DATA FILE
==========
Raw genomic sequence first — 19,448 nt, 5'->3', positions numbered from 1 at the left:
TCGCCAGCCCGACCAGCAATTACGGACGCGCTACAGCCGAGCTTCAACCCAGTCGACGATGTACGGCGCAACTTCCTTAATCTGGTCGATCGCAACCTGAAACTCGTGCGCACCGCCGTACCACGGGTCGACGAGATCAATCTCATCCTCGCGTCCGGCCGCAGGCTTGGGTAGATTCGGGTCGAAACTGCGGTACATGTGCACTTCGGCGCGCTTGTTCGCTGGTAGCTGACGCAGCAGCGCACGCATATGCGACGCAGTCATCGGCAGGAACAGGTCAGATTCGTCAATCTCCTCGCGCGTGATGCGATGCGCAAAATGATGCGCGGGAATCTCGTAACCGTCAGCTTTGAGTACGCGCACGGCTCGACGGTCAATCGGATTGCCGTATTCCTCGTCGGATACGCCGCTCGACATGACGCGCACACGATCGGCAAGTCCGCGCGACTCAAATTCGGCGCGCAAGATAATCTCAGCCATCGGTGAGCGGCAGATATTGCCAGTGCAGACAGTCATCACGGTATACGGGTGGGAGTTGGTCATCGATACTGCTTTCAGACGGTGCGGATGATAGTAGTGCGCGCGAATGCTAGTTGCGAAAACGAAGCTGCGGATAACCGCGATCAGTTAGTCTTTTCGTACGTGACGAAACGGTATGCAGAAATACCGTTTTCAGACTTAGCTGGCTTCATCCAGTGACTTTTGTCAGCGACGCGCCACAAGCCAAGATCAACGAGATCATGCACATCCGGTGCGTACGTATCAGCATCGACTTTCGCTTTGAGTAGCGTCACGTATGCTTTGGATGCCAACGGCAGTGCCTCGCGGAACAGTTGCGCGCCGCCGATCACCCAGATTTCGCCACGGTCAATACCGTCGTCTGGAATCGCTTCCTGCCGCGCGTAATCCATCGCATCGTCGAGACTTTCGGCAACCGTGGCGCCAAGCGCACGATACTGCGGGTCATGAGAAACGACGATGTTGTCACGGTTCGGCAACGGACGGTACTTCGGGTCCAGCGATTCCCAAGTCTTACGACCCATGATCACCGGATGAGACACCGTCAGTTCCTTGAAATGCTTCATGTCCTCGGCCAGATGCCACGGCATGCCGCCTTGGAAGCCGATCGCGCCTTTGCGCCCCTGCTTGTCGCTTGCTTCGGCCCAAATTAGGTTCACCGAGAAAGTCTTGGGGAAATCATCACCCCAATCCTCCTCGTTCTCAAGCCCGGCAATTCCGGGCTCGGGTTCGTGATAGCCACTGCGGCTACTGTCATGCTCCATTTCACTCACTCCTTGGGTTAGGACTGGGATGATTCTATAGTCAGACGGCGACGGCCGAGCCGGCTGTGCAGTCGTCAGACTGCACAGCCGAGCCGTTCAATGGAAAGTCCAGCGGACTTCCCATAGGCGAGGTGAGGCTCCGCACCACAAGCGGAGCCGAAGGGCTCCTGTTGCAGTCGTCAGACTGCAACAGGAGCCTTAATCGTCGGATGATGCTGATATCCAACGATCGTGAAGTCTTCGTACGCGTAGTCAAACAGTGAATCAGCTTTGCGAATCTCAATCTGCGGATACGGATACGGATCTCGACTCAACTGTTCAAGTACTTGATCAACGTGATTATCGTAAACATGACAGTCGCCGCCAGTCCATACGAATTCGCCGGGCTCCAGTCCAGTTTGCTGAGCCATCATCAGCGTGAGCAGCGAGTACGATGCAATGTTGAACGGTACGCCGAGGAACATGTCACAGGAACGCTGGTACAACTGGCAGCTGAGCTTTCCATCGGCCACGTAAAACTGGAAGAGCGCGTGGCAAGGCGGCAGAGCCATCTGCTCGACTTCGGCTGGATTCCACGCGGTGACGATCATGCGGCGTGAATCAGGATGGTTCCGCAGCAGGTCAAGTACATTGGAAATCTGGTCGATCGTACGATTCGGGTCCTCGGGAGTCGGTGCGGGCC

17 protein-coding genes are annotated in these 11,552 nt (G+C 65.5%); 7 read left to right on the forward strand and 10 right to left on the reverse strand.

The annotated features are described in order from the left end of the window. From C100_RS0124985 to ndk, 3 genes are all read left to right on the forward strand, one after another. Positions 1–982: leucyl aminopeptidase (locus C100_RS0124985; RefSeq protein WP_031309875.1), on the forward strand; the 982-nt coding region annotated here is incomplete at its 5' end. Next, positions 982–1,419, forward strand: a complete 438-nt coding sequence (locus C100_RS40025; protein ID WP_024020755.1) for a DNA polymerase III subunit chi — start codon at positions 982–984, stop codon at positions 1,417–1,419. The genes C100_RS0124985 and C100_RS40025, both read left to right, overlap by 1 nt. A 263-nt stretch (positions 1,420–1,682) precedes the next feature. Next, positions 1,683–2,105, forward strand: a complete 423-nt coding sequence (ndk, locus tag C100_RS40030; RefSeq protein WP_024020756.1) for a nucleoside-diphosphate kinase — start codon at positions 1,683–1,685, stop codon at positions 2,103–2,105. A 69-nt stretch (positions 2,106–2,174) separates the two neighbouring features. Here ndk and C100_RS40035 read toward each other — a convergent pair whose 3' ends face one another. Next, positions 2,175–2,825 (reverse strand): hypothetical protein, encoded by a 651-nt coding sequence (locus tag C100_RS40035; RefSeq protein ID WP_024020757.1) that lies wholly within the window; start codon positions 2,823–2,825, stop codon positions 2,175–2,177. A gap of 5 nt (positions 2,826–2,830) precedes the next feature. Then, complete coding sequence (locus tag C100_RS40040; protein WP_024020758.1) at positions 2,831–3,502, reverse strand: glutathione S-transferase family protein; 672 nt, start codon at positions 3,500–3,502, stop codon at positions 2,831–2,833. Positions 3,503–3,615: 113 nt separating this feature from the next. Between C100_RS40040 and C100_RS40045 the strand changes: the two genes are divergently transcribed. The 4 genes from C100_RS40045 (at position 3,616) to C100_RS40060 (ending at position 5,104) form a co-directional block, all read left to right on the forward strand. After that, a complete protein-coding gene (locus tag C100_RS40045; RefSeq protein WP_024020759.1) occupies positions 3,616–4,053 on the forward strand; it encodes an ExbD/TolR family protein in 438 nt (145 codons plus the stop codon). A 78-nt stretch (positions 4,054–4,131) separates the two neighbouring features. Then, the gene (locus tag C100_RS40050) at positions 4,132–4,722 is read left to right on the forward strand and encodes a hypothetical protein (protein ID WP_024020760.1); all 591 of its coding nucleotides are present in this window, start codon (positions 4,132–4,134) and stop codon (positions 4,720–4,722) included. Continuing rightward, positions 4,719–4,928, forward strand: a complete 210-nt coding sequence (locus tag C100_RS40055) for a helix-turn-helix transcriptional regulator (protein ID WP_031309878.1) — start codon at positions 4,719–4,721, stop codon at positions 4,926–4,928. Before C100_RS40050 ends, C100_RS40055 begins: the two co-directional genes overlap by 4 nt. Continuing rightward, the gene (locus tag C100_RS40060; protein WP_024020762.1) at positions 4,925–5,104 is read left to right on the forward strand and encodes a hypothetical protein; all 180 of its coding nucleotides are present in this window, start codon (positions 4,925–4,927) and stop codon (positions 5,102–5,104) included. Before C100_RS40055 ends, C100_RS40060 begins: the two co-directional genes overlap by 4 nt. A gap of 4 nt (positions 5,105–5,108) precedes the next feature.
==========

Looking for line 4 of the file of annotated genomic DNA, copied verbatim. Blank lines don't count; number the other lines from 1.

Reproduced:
The annotated features are described in order from the left end of the window. From C100_RS0124985 to ndk, 3 genes are all read left to right on the forward strand, one after another. Positions 1–982: leucyl aminopeptidase (locus C100_RS0124985; RefSeq protein WP_031309875.1), on the forward strand; the 982-nt coding region annotated here is incomplete at its 5' end. Next, positions 982–1,419, forward strand: a complete 438-nt coding sequence (locus C100_RS40025; protein ID WP_024020755.1) for a DNA polymerase III subunit chi — start codon at positions 982–984, stop codon at positions 1,417–1,419. The genes C100_RS0124985 and C100_RS40025, both read left to right, overlap by 1 nt. A 263-nt stretch (positions 1,420–1,682) precedes the next feature. Next, positions 1,683–2,105, forward strand: a complete 423-nt coding sequence (ndk, locus tag C100_RS40030; RefSeq protein WP_024020756.1) for a nucleoside-diphosphate kinase — start codon at positions 1,683–1,685, stop codon at positions 2,103–2,105. A 69-nt stretch (positions 2,106–2,174) separates the two neighbouring features. Here ndk and C100_RS40035 read toward each other — a convergent pair whose 3' ends face one another. Next, positions 2,175–2,825 (reverse strand): hypothetical protein, encoded by a 651-nt coding sequence (locus tag C100_RS40035; RefSeq protein ID WP_024020757.1) that lies wholly within the window; start codon positions 2,823–2,825, stop codon positions 2,175–2,177. A gap of 5 nt (positions 2,826–2,830) precedes the next feature. Then, complete coding sequence (locus tag C100_RS40040; protein WP_024020758.1) at positions 2,831–3,502, reverse strand: glutathione S-transferase family protein; 672 nt, start codon at positions 3,500–3,502, stop codon at positions 2,831–2,833. Positions 3,503–3,615: 113 nt separating this feature from the next. Between C100_RS40040 and C100_RS40045 the strand changes: the two genes are divergently transcribed. The 4 genes from C100_RS40045 (at position 3,616) to C100_RS40060 (ending at position 5,104) form a co-directional block, all read left to right on the forward strand. After that, a complete protein-coding gene (locus tag C100_RS40045; RefSeq protein WP_024020759.1) occupies positions 3,616–4,053 on the forward strand; it encodes an ExbD/TolR family protein in 438 nt (145 codons plus the stop codon). A 78-nt stretch (positions 4,054–4,131) separates the two neighbouring features. Then, the gene (locus tag C100_RS40050) at positions 4,132–4,722 is read left to right on the forward strand and encodes a hypothetical protein (protein ID WP_024020760.1); all 591 of its coding nucleotides are present in this window, start codon (positions 4,132–4,134) and stop codon (positions 4,720–4,722) included. Continuing rightward, positions 4,719–4,928, forward strand: a complete 210-nt coding sequence (locus tag C100_RS40055) for a helix-turn-helix transcriptional regulator (protein ID WP_031309878.1) — start codon at positions 4,719–4,721, stop codon at positions 4,926–4,928. Before C100_RS40050 ends, C100_RS40055 begins: the two co-directional genes overlap by 4 nt. Continuing rightward, the gene (locus tag C100_RS40060; protein WP_024020762.1) at positions 4,925–5,104 is read left to right on the forward strand and encodes a hypothetical protein; all 180 of its coding nucleotides are present in this window, start codon (positions 4,925–4,927) and stop codon (positions 5,102–5,104) included. Before C100_RS40055 ends, C100_RS40060 begins: the two co-directional genes overlap by 4 nt. A gap of 4 nt (positions 5,105–5,108) precedes the next feature.